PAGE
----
Cursive is sick of hearing about Omaha. "It's kind of hard to have any feeling if you read press that mentions Omaha. I don't want to say it's overblown, I just don't pay any attention to it anymore," says guitarist/vocalist Ted Stevens. Stevens, who has been a part of Cursive since its highly-regarded album Domestica, feels apathetic towards the small-town band media angle. "It's a passing fad or it's not," he remarks.

Last year's release of The Ugly Organ, however, is a subject that Stevens is quite passionate about. He is quick to discuss the danger that was involved in releasing a concept album after the immense popularity of 2000's Domestica. "You risk people calling you artsy fartsy, pretentious," he says. "At the core of what [lead singer] Tim is getting at is not pretentious at all. He has a particular style, and he's really sarcastic ... I see it as his charm." In an album that addresses Tim Kasher's difficult post-divorce years, this charm is remarkably apparent.

Equally remarkable is the addition of cellist Gretta Cohn to the band's lineup, part of a conscious decision to revamp Cursive's sound. "After Domestica, we wanted to add a new instrument in hopes that the band's sound would evolve a bit. Two ideas were cello and timpani," Stevens mentions. Cohn, a former New York musician who came highly recommended, adds a powerful and distinctive flare that separates Cursive from its Fugazi or D.C. guitar sound comparisons. Although the band never denies the similarities, Stevens insists Cursive's sound comes from a wider variety of sources. "It's not just Fugazi," he states. "There are a lot of great musicians in that scene, a lot of great writers." Stevens speaks for the band when he says the group grew up listening to Joy Division, The Smiths, U2 and Camper Van Beethoven -- influences that are all discernable on Cursive's albums.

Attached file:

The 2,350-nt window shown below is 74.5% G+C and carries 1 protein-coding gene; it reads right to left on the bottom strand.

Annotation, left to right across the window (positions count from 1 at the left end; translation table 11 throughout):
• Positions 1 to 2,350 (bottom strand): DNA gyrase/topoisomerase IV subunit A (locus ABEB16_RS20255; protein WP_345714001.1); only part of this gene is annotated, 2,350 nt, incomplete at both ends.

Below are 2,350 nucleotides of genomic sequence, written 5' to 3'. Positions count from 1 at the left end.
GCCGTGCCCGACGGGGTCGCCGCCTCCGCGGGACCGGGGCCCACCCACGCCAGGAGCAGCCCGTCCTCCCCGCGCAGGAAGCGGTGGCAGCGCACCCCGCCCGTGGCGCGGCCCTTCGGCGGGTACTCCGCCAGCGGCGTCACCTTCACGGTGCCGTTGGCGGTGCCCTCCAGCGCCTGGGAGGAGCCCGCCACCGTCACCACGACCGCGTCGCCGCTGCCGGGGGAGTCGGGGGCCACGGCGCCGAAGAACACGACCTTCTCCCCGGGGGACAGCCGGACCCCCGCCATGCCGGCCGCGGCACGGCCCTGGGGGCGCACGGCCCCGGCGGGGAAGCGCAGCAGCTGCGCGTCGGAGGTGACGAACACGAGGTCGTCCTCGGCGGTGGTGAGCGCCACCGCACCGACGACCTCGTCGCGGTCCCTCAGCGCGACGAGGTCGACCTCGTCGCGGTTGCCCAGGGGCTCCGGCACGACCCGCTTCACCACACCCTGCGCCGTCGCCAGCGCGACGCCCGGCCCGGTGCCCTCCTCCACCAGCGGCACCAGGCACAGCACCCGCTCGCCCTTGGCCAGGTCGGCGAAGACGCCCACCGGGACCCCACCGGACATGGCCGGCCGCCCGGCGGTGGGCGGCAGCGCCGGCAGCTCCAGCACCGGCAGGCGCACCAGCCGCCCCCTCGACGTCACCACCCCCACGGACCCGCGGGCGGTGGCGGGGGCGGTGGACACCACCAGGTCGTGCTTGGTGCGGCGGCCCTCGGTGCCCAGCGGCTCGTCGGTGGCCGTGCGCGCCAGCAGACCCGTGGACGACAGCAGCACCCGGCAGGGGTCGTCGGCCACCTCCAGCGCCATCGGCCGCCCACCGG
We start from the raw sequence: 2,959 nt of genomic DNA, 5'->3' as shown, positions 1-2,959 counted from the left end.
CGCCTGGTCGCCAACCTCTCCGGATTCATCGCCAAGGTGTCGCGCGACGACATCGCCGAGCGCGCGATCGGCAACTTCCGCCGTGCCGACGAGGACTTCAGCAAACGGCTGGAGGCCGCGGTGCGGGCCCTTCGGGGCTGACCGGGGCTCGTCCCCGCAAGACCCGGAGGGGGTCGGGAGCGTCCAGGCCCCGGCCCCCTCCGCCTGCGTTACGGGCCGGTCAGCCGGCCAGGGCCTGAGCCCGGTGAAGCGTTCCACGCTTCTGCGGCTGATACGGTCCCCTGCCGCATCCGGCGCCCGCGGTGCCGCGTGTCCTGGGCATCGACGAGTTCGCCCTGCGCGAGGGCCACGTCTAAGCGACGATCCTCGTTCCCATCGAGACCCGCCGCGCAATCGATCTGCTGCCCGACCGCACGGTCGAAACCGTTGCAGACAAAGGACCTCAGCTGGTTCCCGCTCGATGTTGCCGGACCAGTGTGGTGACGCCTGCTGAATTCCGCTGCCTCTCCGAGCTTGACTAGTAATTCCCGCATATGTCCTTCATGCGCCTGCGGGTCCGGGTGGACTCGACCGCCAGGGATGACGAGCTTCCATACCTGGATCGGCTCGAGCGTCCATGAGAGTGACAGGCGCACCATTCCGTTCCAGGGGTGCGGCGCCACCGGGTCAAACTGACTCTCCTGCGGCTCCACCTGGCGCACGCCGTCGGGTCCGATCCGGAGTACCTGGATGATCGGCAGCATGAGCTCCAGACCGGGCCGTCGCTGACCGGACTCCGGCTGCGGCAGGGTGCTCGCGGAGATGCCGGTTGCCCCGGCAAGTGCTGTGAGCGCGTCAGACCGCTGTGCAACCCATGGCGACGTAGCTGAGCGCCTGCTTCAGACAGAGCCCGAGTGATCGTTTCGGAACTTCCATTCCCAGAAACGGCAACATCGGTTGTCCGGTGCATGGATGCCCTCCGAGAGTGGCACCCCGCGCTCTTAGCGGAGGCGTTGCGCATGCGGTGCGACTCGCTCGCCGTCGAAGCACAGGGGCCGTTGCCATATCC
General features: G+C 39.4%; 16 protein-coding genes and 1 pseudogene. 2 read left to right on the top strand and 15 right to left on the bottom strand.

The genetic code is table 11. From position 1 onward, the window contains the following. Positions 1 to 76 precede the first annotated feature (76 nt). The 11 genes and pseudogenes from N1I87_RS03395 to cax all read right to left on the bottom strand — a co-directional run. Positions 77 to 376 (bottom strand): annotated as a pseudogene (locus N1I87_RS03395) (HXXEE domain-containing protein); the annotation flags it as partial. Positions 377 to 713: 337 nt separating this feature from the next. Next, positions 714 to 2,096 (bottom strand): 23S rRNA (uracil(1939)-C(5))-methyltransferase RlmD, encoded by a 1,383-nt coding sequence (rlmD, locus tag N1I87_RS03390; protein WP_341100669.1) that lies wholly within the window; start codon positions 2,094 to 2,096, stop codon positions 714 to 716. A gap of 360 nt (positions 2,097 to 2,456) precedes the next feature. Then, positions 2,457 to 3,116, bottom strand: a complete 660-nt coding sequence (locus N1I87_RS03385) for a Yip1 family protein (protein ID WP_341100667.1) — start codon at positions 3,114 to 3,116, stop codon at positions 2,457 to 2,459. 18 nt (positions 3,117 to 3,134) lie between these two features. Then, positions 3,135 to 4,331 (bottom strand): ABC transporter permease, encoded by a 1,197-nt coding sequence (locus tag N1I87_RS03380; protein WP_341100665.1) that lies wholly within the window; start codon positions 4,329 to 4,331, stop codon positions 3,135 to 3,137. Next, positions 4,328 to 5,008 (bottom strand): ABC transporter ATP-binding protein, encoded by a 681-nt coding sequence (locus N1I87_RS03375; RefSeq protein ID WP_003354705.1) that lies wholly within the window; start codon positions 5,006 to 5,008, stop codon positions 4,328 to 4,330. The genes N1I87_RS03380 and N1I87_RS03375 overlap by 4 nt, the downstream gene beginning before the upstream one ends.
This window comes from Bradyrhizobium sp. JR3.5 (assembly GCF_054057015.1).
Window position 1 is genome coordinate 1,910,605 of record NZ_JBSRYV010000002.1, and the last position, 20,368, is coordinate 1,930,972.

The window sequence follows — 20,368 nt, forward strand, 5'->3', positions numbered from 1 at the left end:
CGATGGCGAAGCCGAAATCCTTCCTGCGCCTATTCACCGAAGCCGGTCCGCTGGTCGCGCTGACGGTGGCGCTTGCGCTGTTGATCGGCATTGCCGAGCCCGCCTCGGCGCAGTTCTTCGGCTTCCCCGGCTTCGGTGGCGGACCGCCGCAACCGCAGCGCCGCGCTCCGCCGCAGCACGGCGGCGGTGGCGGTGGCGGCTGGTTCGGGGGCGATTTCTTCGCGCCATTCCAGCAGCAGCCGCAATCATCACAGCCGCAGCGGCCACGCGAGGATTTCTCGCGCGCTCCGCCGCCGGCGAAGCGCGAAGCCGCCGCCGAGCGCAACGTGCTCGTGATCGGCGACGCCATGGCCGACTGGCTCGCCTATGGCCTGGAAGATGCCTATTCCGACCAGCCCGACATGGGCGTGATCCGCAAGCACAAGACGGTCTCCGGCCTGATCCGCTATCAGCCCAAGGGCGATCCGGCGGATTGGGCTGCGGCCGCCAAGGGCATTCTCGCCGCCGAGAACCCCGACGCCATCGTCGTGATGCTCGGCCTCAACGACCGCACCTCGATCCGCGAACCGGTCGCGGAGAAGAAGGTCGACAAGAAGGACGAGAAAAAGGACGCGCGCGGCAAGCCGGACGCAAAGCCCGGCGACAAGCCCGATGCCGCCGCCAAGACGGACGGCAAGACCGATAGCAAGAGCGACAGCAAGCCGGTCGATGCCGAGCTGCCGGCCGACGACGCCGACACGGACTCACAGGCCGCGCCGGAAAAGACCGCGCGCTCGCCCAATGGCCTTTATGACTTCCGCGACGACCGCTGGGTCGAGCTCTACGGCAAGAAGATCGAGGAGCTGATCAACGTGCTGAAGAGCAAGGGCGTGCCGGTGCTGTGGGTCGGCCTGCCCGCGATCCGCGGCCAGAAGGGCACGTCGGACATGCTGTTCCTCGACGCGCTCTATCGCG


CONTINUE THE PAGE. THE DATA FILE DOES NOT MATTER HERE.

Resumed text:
What's most surprising about Cursive is that even after the success of its two most recent albums, the band still doesn't believe it has grasped its final sound. "We're looking for it, we're working on it," he says. "The band is constantly developing. The right recipe for a better record would be to have more material to select from." After just a year's departure from the release of The Ugly Organ, Stevens is already enthusiastic about the next album. "This time around, we're gonna try to write over 20 songs. If there's a theme that's developing, the songs will get divided that way," he comments. Whether Cursive will sound completely different when the next record surfaces, no one really knows. Stevens hints at the idea of introducing a new instrument, but nothing has been decided. Whatever results, just don't label it artsy fartsy.


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